Not much has come of the climate conference in Cancun, I hear. But not far from there, Mexico City just passed a historic climate change bill aimed at regulating greenhouse gas emissions and creating a carbon market.
Just one city? Well, technically yes, but that one city is home to 20 million people. It is the 3rd largest city in the world (or, is basically tied with Seoul, South Korea for 2nd). It’s actions with regards to this matter are huge.
“This landmark legislation shows real leadership in curbing global climate change,” Jennifer Haverkamp, managing director of the Environmental Defense Fund’s International Climate team. ” Let’s hope it inspires those gathered here on the Yucatan coast to follow their example.”
Mexico City’s assembly members showed overwhelming support for the legislation, 50 of the 66 members voted for it. The bill was fast-tracked through the legislature so that it could be voted on last Thursday (November 2, 2010) in the middle of the UN Climate Change Conference in Cancun.
Here is some more info on the bill via the Environmental Defense Fund (EDF).
- establishes an inter-agency climate change commission for Mexico City
- creates a climate change fund that will be used for mitigation and adaptation efforts
- regulates greenhouse gas emissions
- authorizes the city government to impose “green taxes” and create financial incentives for environmental benefits
- creates a domestic carbon market in Mexico City, which will support the climate change fund, the city’s Program for Climate Action, and other activities included in the law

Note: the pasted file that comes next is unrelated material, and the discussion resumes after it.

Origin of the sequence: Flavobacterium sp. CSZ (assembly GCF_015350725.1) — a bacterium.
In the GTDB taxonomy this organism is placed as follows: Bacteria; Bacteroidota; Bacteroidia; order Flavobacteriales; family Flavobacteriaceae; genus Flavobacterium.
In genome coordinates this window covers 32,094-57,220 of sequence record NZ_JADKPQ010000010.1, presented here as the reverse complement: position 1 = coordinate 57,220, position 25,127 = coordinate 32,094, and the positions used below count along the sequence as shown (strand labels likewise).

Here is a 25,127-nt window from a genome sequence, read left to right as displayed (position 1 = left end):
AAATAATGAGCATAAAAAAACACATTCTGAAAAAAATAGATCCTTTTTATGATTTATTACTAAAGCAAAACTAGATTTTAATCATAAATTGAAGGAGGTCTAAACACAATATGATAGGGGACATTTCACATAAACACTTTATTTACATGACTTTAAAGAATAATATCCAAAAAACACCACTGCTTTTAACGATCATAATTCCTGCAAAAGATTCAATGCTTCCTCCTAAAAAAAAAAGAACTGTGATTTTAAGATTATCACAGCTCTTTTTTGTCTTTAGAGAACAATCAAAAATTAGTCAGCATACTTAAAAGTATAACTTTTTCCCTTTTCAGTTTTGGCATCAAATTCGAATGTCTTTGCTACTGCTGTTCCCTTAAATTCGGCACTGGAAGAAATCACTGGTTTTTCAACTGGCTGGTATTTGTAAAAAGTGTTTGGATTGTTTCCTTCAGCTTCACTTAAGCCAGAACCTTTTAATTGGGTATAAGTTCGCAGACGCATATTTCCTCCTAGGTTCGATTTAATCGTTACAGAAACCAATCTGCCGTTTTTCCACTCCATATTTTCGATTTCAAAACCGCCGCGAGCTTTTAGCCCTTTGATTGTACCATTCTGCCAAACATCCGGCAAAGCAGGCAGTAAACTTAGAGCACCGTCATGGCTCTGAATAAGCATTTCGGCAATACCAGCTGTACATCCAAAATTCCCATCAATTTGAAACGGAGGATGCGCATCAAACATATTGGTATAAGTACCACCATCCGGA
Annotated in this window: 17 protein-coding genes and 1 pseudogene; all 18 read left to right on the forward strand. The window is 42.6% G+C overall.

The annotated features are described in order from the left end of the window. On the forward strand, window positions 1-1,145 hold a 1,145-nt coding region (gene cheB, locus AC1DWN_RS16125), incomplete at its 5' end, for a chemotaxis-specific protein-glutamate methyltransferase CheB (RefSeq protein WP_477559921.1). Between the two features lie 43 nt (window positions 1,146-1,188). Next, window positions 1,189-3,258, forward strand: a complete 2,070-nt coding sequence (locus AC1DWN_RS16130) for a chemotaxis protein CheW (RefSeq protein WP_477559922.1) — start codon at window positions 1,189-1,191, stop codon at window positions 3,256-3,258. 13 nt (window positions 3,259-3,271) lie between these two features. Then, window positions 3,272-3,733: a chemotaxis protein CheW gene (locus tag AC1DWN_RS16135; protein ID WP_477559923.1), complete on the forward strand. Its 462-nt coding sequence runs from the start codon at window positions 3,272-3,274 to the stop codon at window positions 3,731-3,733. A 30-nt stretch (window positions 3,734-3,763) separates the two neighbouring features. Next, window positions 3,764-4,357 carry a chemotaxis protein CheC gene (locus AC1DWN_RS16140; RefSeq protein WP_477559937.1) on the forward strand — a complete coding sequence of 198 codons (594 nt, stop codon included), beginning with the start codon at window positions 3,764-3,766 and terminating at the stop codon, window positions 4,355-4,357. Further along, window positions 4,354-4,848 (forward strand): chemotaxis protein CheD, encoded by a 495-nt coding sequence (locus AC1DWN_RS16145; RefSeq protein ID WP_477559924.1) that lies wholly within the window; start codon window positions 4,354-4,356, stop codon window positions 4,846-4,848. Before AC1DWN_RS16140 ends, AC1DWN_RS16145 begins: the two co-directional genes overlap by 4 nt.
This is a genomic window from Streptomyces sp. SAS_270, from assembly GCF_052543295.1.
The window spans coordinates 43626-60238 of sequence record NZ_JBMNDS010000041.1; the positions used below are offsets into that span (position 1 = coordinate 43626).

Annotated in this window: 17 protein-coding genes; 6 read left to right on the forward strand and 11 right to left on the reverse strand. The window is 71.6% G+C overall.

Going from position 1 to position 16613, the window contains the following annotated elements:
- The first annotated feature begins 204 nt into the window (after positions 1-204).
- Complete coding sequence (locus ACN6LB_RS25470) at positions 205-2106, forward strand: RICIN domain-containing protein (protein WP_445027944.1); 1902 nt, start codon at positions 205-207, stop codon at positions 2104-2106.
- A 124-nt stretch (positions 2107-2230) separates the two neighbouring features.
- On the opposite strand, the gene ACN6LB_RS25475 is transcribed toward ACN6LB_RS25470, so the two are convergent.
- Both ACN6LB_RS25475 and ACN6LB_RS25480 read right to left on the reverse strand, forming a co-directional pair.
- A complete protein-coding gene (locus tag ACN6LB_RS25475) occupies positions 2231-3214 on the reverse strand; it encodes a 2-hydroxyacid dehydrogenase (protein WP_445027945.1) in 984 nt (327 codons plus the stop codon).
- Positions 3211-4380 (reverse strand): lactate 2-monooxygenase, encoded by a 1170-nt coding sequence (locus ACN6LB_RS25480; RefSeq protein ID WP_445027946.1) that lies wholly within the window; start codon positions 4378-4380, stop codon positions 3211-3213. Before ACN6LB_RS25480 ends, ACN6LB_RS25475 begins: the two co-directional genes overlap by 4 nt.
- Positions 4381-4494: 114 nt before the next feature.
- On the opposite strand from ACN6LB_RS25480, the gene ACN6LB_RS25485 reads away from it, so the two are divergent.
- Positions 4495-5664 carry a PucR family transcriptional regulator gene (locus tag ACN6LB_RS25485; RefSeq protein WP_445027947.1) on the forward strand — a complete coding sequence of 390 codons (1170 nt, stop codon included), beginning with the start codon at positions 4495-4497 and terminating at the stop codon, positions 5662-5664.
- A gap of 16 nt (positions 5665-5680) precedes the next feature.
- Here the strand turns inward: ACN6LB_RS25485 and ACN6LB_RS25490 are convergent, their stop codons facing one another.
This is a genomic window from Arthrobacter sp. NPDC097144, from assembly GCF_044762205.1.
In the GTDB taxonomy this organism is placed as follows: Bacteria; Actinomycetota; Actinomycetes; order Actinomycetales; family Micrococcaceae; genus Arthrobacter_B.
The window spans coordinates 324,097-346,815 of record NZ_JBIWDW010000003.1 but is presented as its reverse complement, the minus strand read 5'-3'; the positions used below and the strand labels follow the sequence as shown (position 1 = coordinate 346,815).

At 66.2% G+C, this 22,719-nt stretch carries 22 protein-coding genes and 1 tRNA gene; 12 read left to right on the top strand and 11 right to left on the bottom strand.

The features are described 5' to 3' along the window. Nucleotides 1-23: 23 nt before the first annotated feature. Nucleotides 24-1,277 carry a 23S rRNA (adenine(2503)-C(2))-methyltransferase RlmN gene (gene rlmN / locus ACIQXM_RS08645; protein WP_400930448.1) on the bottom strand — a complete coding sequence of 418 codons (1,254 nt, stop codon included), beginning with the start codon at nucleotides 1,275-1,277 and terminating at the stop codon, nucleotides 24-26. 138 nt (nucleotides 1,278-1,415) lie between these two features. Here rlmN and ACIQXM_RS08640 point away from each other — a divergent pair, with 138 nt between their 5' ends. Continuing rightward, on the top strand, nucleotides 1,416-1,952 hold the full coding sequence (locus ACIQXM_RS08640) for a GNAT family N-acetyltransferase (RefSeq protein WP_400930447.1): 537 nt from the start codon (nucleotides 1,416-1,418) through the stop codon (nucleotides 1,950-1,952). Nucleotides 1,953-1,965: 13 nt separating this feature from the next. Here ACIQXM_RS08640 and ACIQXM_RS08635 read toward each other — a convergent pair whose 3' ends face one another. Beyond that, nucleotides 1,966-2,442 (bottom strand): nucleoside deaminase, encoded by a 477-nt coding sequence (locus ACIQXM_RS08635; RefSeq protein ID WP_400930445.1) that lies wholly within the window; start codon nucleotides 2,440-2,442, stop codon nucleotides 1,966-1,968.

Without clear international action on climate change and similar limbo on the national level of many countries (ahem,.. the U.S.), the proactive work of cities and regions is critical to addressing climate change. It is good to see places like Mexico City stepping up to the matter.
EDF also notes: “Last month, the Mexican state of Chiapas and the Brazilian state of Acre joined California in an historic achievement to curb climate change through reducing deforestation, agreeing to form a Working Group to promote efforts on Reducing Emissions from Deforestation and Degradation (REDD) at the state level.” In the U.S. we also have some Western states teaming up to address climate change through the Western Climate Initiative and the Regional Greenhouse Gas Initiative (RGGI) has been tackling climate change for over two years in the Northeast U.S.
Nonetheless, we need nations and the international community to get on board more, so, hopefully, sooner rather than later they will get the climate action buzz from places like Mexico City and will cooperatively tackle this pressing topic.
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Photo Credit: Felixe via flickr (CC license)